Ask any Oklahoma or Texas football fan what Red River means, and immediately you'll see the same reaction, whether the person be five or fifty. Their face will light up, their eyebrows will raise, and they will mutter some form of the phrase, “Have to beat those bastards.” Seriously. Go ahead, try it. I'll wait.

To the larger community though, Red River is a weekend spectacle almost unparalleled in sports. It is hosted on the grounds of the Texas State Fair, the smell of bacon crusted cinnamon rolls in the air. Big Tex welcomes folks to the game. Over 90,000 fans are split even down the middle, crimson on one side, burnt orange on the other.

It is everything college sports, or even sports in general, should be.

This year, as opposed to inserting my own opinions on the game though, I decided to do a little digging. No, I didn't go out and find the most pro-Oklahoma leaning website I could find, but instead went to the UT school newspaper. If this account is to be believed (and there's no reason to think it isn't), it should be a good weekend in Sooner Nation…

Texas in danger of completing its worst four-year stretch in Red River Rivalry history
By Christian Corona Posted on October 11, 2013 at 12:50 pm

The past three years against Oklahoma, particularly the last two, have been  ugly for Texas.

If the Longhorns are blown out again at the Cotton Bowl, it could mark their worst four-year stretch in Red River Rivalry history. They have lost their last three games against the Sooners by a total of 88 points – their worst three-year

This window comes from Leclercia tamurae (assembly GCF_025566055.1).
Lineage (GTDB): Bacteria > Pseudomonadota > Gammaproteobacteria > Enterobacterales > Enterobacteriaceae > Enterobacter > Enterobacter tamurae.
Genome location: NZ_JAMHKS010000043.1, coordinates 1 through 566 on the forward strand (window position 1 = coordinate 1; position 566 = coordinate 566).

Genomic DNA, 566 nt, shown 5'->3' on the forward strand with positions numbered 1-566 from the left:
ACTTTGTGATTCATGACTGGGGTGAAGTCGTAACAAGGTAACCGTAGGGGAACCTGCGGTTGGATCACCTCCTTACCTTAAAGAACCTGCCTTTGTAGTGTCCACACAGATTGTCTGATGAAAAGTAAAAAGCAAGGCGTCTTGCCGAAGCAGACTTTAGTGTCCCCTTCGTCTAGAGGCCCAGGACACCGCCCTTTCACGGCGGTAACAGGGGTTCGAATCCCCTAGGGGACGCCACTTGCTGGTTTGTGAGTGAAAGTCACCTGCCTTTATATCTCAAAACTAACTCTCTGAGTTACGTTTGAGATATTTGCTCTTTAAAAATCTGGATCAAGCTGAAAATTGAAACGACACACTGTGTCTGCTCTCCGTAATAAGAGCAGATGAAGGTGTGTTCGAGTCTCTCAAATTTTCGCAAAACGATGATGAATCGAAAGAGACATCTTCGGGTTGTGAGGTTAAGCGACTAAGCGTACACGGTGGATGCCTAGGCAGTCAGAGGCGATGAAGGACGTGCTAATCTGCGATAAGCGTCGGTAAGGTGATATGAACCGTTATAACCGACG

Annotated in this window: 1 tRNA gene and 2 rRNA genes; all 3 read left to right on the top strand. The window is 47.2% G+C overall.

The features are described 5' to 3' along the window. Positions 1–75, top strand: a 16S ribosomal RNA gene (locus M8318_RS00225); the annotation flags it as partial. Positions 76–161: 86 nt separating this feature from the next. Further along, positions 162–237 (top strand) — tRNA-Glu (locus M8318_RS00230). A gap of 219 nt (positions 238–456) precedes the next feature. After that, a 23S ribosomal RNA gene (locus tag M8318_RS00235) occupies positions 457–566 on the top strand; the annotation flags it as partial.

stretch in series history.

Currently, Texas’ worst four-year stretch against its rivals to the north began in 2000, when it was demolished by Oklahoma, 63-14. The Sooners held a 42-0 lead 26 minutes into the game and cruised to seven-touchdown romp, sparking
a five-game winning streak against the Longhorns.

Oklahoma won the first four of those five games by a whopping 123 points, beating Texas, 14-3, in 2001, 35-24 in 2002 and 65-13 in 2003.

That 123-point span of utter domination is unmatched by the Longhorns in the rivalry’s 113-history. Texas’ best four-year stretch in the Red River Rivalry was from 1960-63 – a span that helped the Longhorns win a Red River Rivalry-best
eight consecutive contests.

The Longhorns topped the Sooners by a total of 69 points over those four years – 54 fewer than Oklahoma’s best four-year stretch. In fact, the Sooners have 11 better four-year stretches against Texas despite the fact that the Longhorns hold a 59-43-5 (.575) advantage all-time over the Sooners.

If Texas, already with lopsided losses to BYU and Ole Miss, falls to unbeaten Oklahoma for the fourth straight time, it guarantees the Longhorns at least their fourth-worst four-year stretch in the Red River Rivalry.

The Sooners not only are undefeated but have beaten a couple of good teams in Notre Dame and TCU to get there, even taking down the Fighting Irish in South Bend. They are favored by two touchdowns this weekend and for good reason.

And if the Longhorns don’t cover that 14-point spread, it will guarantee them at least their second-worst four-year Red River Rivalry stretch ever.

For Texas to make the last four years its worst against Oklahoma, however, it would have to get crushed by at least 36 points – which is not that far-fetched.

The Longhorns, who have lost their last two games against the Sooners by an average of 40 points, will be without arguably their best offensive and defensive players in quarterback David Ash and linebacker Jordan Hicks. 

Almost no one outside the Texas locker room expects it to beat Oklahoma this Saturday. But if this year’s Red River Rivalry gets out of hand, though, it could mean more than another embarrassing loss for the Longhorns – it could mean
their most embarrassing four-year stretch in Red River Rivalry history.

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